• you forgot to look in one more place for a role model ” the mirror”.

    i dont see the necessity of a person to look like you to be a role model, If you are a doctor, you should look at a good doctor and not necessarily a African american doctor.
    what if the african american doctor is not really a good doctor?

    my advice to you is …. be comfortable in your skin.

  • Per the AAMC: in 2013, 81% of black applicants with an MCAT score between 27-29 and and a GPA between 3.40-3.59 were accepted to medical school. Only 22% of Asian applicants and 33% of white applicants with the same credentials were accepted.

    Black people are underrepresented in medicine because they choose not to go to medical school. The simple truth of the matter is that blacks already are given preferential treatment solely based on the color of their skin. Hundreds of more qualified white and Asian applicants are turned down every year and their spots go to black applicants. It’s time to stop trying to place blame on society for the lack of black doctors.

    • The evidence is in the acceptance rates of the given races. Easy enough to find. As an Asian applicant finally accepted into medical school after 3 years (yay!), I can confirm that this is true. For better or for worse, its the society we live in. Why not look at your described perspective as motivation? Be the change you want to see… the odds of that are in your favor.

  • If you look at the pipeline there are far less black college graduates as well and that could easily be the result of institutional racism but blacks also have almost double the acceptance rate for any given MCAT or GPA with the lowest average MCAT and GPA’s and about 10% of all medical students are black so I would expect to see at least 2 or 3

    The counter is that we often hear that “Race is a social construct” and although we are not “post-racial” I am curious why at the same time you want to be treated equally you want to cling to an outdated concept like race and look for people like you? Isn’t that the same as when white people pick other white people to work with them? FYI A recent UW study showed that young kids no longer identify people by race so why should adults?

  • “You can’t be what you can’t see,” is obviously rubbish – if that were true, no one would be the “first” to be or do anything.

    In fact, this whole article is patently nonsense. And I say that as a black man… not that I should be allowed to contradict you only if I’m black, when this is so obviously self-indulgent, manipulative drivel.

    Forbes doesn’t owe you anything – it’s a business. Just because you *want* to see a black person on the list doesn’t mean a black person deserved to be on the list. It is logically incoherent (and intellectually dishonest) to suggest that because 13% of the US population is African American, there should be more than 4% working as physicians. Profession to population ratios don’t operate on such direct, simplistic terms. Loads of other things affect who does which job and, in fact, which jobs people are likely to choose (freely) to do. Your suggestion is worse than a false equivalence… it’s a fradulent equivalence.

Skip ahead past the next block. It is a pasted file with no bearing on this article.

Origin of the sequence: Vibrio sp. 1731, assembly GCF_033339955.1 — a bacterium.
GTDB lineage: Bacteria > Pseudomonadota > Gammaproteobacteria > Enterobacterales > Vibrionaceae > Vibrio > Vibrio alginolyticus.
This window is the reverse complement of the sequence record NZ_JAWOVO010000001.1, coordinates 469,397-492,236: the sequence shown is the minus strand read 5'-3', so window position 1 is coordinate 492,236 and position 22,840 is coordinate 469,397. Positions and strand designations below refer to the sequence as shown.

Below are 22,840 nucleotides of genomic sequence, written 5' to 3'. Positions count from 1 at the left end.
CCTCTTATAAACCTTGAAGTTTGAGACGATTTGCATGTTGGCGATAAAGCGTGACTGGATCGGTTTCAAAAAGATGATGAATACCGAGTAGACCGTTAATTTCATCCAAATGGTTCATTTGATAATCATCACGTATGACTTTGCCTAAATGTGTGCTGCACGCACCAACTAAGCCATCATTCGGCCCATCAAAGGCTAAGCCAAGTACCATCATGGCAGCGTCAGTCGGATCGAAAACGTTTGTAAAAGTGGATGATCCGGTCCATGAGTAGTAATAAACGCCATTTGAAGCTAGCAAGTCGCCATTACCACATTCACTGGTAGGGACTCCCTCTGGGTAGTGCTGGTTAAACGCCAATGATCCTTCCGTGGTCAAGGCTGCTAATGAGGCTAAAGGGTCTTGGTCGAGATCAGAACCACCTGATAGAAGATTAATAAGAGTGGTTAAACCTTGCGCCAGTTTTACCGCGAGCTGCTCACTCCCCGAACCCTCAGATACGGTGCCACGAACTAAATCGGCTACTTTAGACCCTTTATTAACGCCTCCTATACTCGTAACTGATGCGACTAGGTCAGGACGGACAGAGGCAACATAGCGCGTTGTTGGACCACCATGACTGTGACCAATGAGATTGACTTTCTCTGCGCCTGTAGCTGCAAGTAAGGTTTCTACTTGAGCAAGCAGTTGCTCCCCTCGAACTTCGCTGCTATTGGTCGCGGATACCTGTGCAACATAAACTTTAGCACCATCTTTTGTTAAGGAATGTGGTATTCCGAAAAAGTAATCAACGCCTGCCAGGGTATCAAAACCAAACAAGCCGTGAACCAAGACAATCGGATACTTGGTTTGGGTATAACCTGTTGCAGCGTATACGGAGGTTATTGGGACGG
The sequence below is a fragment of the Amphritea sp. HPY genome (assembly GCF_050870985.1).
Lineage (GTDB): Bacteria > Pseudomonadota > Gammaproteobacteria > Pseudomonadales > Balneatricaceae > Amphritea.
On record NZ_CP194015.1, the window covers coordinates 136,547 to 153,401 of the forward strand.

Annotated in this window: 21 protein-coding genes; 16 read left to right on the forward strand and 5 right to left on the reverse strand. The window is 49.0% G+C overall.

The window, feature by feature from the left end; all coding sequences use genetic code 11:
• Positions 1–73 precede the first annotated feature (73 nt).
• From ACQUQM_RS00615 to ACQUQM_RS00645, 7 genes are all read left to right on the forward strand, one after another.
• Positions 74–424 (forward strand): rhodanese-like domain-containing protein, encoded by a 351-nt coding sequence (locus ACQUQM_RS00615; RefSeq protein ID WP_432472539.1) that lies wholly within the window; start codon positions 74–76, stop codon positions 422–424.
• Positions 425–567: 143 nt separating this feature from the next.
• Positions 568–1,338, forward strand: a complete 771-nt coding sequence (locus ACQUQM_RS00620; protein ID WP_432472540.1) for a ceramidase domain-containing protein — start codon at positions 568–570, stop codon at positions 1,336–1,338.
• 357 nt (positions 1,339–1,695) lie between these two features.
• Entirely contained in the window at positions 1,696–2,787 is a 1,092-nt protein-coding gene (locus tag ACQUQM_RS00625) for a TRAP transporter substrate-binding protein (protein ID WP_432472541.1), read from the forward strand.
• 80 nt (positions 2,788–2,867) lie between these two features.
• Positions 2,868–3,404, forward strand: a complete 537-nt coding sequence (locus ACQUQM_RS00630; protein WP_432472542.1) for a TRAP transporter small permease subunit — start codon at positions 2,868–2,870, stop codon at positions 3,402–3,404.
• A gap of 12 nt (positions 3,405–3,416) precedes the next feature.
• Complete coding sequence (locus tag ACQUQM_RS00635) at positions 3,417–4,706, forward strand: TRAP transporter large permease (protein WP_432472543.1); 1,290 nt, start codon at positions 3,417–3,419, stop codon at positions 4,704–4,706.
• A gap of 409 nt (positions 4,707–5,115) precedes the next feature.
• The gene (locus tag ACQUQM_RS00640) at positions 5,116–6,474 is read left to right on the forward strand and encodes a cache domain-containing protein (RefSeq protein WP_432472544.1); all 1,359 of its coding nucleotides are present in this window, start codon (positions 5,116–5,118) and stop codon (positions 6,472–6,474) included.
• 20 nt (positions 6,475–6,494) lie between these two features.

Stop encouraging the soft racism of low expectations by suggesting that black people should get things just because we want them.

    And stop being lazy. Before you publish such spurious nonsense, do some research. Find out whether there were specific, high-achieving black physicians who deserved to be in the Forbes list (according to the set criteria), but were systematically excluded solely because of their race. All you have to back up these very strong allegations are your feelings and unexpressed guesses.

    If you hang on for-profit publications (like Forbes) to validate your sense of self-worth before you can muster the mettle to go for your ambitions, then you’re the problem (not them) and you’ll be waiting forever.

    No minority group (we black people included) should poison its own with the mindset that every time the world isn’t the way we want it to be, it’s because some faceless “other” is attacking us.

    Being hostile to the world because we suspect everyone of looking down on us and potentially harbouring ill intentions… that’s what holds us back. And it’s even sadder when such attitudes are borne of Machiavellian untruths, like this one.

    Sometimes the world is just the way it is – not everything is perfectly symmetrical.

  • I am truly inspired by your article and I hope more like us will speak for true representation. Also I am happy to know you are out there for my four year old daughter and other young African American females to see that they reach for the sky.

  • The notion that “people like [you]” are being actively or inactively “written out of narratives” could not be more inaccurate. In fact there are many programs and selection criteria in medicine that write people like you into narratives they haven’t earned a place in through talent or merit. This article is nothing more than a request for this to happen again in a different way: “Please write people of my gender and race into the ‘narrative’ that is Forbes 30 under 30 irrespective of an incomparable level of accomplishment and achievement”

    • You are correct Sally… you are Sad.

      Merit does matter and should be the only thing.

      But this article is the effect, what is the cause?

      The cause is a Bigoted America that routinely discriminated against not only Doctors of Color but Female Doctors!

      To this day, female doctors are still perceived as “nurses”!

      Even black doctors are perceived as “janitors” or have their credentials questioned…

      The problem with society are people like yourself who fail to understand that changing society requires articles like this young Doctors.

      Young people need to see that they can succeed regardless of the their race or gender.

      That is the purpose of having full “qualified” representation in the “Forbes 30 under 30”.

      Please learn more as opposed to making these ignorant comments.